HRW urges Bahrain to release activist, lift travel ban
"Bahrain keeping Nabeel Rajab in a prison cell for criticising abuses shows the ruling Al Khalifa family's deep contempt for basic human rights," said Joe Stork, deputy Middle East director at Human Rights Watch.
"States that claim to support peaceful activism should use the Human Rights Council session to demand Rajab's immediate release. And they should push Bahrain to lift the restrictions placed on Nabeel's colleagues."
Rajab, who faces up to 15 years in prison as his trial resumes on Monday, was arrested on 2 April 2015 after posting comments on Twitter criticising Bahrain's participation in Saudi Arabia-led military operations in Yemen.
He was released on 13 July the same year, but prosecutors did not close the cases and ordered his re-arrest on 13 June 2016.
According to articles 215 and 2016 of Bahrain's penal code, Rajab faces a two-year sentence if convicted of "offending a foreign country" (Saudi Arabia) and an additional three years if convicted of "offending national institutions", based on comments about unrest that broke out in Jaw Prison in March 2015.
Rajab, a member of the Middle East advisory committee at Human Rights Watch, has also been banned from travelling outside Bahrain since last year, a measure used against other dissenting voices in the country.
In June alone, 13 people – including journalists, human rights defenders and former prisoners of conscience – were prevented from leaving Bahrain, one of whom was planning to attend the upcoming United Nations Human Rights Council meetings that begin in Geneva on 13 September.
"The member states of the Human Rights Council have an obligation to strongly criticise Bahrain and any other government that persecutes human rights defenders and obstructs the purpose of the UN human rights system," Stork said.
|Bahrain keeping Nabeel Rajab in a prison cell for criticising abuses shows the ruling Al Khalifa family's deep contempt for basic human rights
- Joe Stork
Amnesty International has also condemned Rajab's "farcical trial", describing it as a "barefaced assault on freedom of expression" and calling on Bahraini authorities to drop all charges against him.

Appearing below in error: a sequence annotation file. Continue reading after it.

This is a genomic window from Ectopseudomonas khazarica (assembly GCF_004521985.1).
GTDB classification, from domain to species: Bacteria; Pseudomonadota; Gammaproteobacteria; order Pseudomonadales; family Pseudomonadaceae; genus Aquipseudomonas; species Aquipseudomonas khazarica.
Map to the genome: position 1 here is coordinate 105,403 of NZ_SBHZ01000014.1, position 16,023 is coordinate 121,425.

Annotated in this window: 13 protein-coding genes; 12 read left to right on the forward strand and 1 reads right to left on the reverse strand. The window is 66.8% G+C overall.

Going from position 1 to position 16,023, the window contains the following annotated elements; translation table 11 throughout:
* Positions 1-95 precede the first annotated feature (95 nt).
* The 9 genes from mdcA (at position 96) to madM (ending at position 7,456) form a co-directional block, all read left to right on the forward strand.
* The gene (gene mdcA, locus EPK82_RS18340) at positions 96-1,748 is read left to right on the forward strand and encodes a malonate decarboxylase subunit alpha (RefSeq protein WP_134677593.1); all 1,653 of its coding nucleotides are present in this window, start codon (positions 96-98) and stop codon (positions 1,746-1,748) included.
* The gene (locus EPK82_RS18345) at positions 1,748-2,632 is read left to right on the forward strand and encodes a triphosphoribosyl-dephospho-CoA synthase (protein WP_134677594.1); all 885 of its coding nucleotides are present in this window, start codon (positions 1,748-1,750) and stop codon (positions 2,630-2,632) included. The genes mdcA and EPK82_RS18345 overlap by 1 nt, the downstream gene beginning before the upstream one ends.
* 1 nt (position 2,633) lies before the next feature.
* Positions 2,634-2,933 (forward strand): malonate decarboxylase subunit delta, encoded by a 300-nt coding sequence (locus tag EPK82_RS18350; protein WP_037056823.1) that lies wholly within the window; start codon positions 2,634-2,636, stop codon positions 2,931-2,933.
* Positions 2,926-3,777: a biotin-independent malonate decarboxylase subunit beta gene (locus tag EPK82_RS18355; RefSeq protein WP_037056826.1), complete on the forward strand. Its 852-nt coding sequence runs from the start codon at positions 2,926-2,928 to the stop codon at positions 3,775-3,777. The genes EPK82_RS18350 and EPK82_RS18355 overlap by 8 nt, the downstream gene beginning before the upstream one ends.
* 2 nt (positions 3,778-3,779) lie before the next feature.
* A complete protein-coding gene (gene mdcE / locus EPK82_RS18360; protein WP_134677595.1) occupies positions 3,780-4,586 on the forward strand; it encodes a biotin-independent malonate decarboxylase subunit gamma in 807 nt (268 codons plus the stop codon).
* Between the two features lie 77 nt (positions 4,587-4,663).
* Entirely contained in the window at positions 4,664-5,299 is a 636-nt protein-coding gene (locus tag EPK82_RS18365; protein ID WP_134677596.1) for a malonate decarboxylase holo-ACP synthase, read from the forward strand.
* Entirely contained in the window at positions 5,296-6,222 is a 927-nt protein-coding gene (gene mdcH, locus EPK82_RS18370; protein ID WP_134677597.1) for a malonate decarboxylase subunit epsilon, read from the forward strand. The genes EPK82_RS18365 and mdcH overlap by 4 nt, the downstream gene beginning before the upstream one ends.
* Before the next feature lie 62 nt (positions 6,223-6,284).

"Parading a human rights defender like Nabeel Rajab in front of a court over tweets is a shameless attack on freedom of expression and is a further stain on Bahrain's already appalling human rights record," Philip Luther, Director of the Middle East and North Africa Programme at Amnesty International, said in July.
"The government must halt this brazen crackdown on freedom of expression and accept that everyone in Bahrain has the right to peacefully voice their opinions, including through social media."
The London-based rights watchdog has also raised concerns about Rajab's deteriorating health, as he has been taken to two hospitals for an irregular heartbeat since his detention and at the time of arrest, was waiting to schedule two operations related to other medical conditions.
Bahrain has been shaken by unrest since security forces crushed Shia-led protests demanding a constitutional monarchy and an elected prime minister in 2011.
Despite repeated calls from their Western allies, the kingdom's rulers have made no concessions to the Shia opposition and have intensified a crackdown on critics.
On Thursday, Amnesty urged Bahraini authorities to end a "heightened crackdown" on its Shia opposition, after some 60 clerics were summoned or arrested for participating in a protest.
The clerics were among scores of other demonstrators detained after taking part in a sit-in protesting the stripping of top Shia cleric Isa Qassim's citizenship.
"The Bahraini authorities should halt immediately their heightened crackdown on peaceful critics and opponents," said the rights watchdog in a statement.
|The Bahraini authorities should halt immediately their heightened crackdown on peaceful critics and opponents
- Amnesty International
According to Amnesty, four of the arrested clerics were sentenced to between one and two years in prison following the sit-in in the village of Diraz and nine others remain in detention and are facing trial.
It said most of the 60 have been charged with "illegal gathering" or "inciting hatred of the regime" as well as taking part in the Diraz protest.
Qassim, who is considered the spiritual leader of the majority Shia community in Sunni-ruled Bahrain, went on trial in July on charges of illegal fundraising and money laundering, just weeks after authorities revoked his citizenship.
A statement by Shia clerics denounced the prosecution of their comrades, including a two-year jail sentence on Wednesday against cleric Majid al-Mishaal, who heads the country's Shia clerical council.
"We urge authorities to stop inflaming the country with the fire of sectarian persecution," the clerics' statement said.
Agencies contributed to this report.